After that, I went back to the city center to climb the 299 steps of Alter Peter, to get an amazing view of the Marienplatz. Entrance fee was just 2 EUR. Its actual name is the Church of St. Peter and it’s another one of Munich’s landmarks, being the oldest parish church in the city. The locals affectionately call it Alter Peter or Old Peter, due to its location on the hill called Petersbergl.
Day 2 in Munich (Saturday): I took the subway to the north of the city to visit the Olympiapark, it takes about 20 minutes to get from the city center to metro station Olympiazentrum. After the Olympic Games in 1972, an enormous park was developed into a recreation center and now you can walk, run, swim for hours and enjoy the view on one of the panoramic hills. You can also visit BMW Welt, dedicated to the legendary auto brand and designed as a four-cylinder engine. I didn’t visit this one, since it was such a beautiful day and the sun was shining on the glass panels of the tent-style buildings. I must have spent 4 hours there and loved every minute of it.
In the afternoon, I went back to the English Garden to walk around in the north part of this huge garden before ending the day with a Bavarian dinner and Hofbräu beer.
Day 3 in Munich (Sunday): Sunday is museum day in several cities and Munich is one of them! There are many great museums in this city and one Sunday in hardly enough to visit just a few of them. The street to be is the Barerstrasse. My choices were the Alte Pinakothek (masterpieces of European Painting from the 14th to the 19th century) and the Brandhorst museum, which was all about contemporary art and the building itself was very modern. For my final lunch in Munich I went back to the English Garden (I couldn’t get enough apparently 🙂 ), more specifically to the biergarten at the Chinesischer Turm. If you, just like me, prefer traditional, local food, you can choose crispy roast pork, potato dumplings (in German: Kartoffelknödel) with coleslaw in the beergarden. If you want traditional, but more fancy food, go to the Restaurant am Chinesischen Turm. The Kartoffelknödel looks like a big ball of bouncy potato, I wasn’t a fan of this, but the pork was great. I went to pick up my luggage in the hostel and got the train to my next stop: Salzburg!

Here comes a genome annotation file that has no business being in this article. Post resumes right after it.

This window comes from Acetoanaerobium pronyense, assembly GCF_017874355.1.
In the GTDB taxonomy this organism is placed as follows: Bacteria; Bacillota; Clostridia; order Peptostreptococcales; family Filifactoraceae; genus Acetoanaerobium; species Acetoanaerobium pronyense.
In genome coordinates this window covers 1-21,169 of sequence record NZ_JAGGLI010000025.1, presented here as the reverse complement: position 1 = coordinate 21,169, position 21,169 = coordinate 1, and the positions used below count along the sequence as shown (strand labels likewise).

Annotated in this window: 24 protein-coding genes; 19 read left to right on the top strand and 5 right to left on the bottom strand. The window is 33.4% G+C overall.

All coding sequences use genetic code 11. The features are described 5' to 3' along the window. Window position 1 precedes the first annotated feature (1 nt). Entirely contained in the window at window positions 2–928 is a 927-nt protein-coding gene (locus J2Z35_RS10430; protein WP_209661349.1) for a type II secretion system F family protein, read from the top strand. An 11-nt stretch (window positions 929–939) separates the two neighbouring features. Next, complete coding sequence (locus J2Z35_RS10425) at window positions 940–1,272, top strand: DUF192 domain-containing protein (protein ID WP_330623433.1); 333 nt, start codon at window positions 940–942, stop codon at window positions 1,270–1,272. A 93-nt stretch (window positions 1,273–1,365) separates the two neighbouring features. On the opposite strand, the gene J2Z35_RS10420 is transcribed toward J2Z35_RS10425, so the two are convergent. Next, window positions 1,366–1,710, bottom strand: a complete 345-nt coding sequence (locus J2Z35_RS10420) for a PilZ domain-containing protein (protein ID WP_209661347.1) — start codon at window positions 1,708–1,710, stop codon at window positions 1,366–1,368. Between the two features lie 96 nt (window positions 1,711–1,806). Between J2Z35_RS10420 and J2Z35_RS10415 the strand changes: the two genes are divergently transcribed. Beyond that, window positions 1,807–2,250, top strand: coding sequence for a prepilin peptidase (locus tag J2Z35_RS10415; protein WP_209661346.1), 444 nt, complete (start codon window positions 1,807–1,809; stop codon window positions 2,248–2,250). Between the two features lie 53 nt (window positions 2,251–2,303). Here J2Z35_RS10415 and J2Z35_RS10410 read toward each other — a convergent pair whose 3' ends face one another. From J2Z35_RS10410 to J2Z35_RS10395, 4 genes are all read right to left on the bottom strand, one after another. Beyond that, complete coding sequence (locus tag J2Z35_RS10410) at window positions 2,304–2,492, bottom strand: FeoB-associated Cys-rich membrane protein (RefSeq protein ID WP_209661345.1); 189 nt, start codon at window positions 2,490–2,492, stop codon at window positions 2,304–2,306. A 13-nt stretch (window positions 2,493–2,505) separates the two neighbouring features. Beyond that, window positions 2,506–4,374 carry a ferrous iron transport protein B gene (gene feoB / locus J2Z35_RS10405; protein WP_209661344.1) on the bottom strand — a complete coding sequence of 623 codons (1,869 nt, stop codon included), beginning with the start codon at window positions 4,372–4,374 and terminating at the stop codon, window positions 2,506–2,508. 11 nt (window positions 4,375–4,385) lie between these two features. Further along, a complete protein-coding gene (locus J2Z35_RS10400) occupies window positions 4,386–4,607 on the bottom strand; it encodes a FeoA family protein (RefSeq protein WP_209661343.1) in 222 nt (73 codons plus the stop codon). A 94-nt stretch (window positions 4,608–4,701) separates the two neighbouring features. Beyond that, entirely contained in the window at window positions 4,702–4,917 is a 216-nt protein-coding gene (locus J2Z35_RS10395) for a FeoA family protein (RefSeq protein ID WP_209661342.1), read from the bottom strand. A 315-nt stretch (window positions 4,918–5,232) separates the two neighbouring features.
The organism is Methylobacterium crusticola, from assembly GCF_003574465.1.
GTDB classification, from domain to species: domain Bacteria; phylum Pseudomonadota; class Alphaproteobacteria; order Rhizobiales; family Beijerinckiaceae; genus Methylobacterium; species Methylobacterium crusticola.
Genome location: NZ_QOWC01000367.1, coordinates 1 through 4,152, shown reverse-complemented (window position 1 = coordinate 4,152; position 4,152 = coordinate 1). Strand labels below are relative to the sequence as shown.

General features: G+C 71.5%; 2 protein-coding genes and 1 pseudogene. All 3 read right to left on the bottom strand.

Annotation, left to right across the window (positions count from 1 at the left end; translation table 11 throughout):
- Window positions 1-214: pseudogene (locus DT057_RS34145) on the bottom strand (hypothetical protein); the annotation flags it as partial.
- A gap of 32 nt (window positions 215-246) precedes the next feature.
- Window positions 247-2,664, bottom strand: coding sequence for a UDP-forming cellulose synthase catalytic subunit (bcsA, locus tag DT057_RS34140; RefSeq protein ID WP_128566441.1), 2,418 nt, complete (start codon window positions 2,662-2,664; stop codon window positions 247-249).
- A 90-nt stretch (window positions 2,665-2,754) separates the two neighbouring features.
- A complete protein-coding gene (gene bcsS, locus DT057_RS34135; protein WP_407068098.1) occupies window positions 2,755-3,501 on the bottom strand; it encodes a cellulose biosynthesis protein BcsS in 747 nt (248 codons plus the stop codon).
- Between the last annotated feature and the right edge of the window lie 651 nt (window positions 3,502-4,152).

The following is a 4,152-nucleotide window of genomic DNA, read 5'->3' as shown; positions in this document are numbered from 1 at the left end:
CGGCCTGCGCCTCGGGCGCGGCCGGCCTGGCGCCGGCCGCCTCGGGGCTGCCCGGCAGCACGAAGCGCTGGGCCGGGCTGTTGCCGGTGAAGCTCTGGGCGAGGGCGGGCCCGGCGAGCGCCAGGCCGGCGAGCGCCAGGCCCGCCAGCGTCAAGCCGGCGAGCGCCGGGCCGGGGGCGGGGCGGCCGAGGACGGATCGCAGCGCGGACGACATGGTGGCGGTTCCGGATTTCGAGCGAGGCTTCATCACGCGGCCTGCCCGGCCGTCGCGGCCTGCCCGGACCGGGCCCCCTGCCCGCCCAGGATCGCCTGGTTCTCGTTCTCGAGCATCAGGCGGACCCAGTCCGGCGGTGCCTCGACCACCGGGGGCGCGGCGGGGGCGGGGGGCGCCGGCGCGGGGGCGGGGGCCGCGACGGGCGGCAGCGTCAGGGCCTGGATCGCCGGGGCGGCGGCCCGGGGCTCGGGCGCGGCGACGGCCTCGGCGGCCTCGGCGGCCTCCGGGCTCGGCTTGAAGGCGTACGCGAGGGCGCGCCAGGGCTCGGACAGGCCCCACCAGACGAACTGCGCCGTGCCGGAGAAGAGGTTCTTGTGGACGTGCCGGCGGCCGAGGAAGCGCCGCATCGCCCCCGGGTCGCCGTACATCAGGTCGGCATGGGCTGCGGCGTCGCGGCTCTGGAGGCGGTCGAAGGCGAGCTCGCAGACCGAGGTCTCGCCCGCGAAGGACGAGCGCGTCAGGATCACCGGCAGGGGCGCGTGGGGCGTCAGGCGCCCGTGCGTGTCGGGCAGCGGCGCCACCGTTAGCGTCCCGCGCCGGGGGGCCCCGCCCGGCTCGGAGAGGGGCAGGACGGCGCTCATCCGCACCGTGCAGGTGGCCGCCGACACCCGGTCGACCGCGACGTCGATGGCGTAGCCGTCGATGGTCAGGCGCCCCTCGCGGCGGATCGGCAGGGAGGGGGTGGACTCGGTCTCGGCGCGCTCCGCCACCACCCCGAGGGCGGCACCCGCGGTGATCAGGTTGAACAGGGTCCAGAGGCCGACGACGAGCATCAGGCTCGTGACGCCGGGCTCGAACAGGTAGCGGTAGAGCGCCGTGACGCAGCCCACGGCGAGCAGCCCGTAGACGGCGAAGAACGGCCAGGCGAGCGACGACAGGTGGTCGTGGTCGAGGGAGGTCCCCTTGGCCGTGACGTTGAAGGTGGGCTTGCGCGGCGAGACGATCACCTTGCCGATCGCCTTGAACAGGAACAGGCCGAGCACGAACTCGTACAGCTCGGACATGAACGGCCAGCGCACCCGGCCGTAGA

Getting around in Munich is very easy. Most of the time, I visited everything on foot, except for the Olympiapark, the museums and to get back to the hostel from the English garden, on those occasions I took the metro or the bus. The best option is to buy a pass for several days, depending on how long you are staying and what you want to visit, as this will usually be cheaper than buying separate tickets. It’s a city with West-European prices, so you have to look around to find a good deal. As always, restaurants located near the center are more expensive.
Other things to do in Munich
- Allianz Arena: the big stadium built for the famous football team of Bayern München, which is beautifully lit up at night.
- Go see a football match of the same Bayern Munchen.
- Visit the other museums and just pay the entrance fee, they are worth it. Don’t go on Mondays however, as the museums are closed.
- Go to the famous Oktoberfest, be sure to book accomodation MONTHS before. In 2017 it will be held from September 16th to October 3rd.
- Visit the stunning surrounding nature, where the famous telenovela of Sturm Der Liebe is recorded.
- Go to Neuschwanstein Castle near Füssen, it was the inspiration for the Disney palace in Paris and it looks like it came straight from a fairy tale.
- Visit several biergartens and breweries.
- On a warm and sunny day you can just drink beer at a biergarten while reading a book, why not 🙂
I hope you enjoy Munich as much as I did! I went in the spring, but I’m sure it is great to visit this city all year round.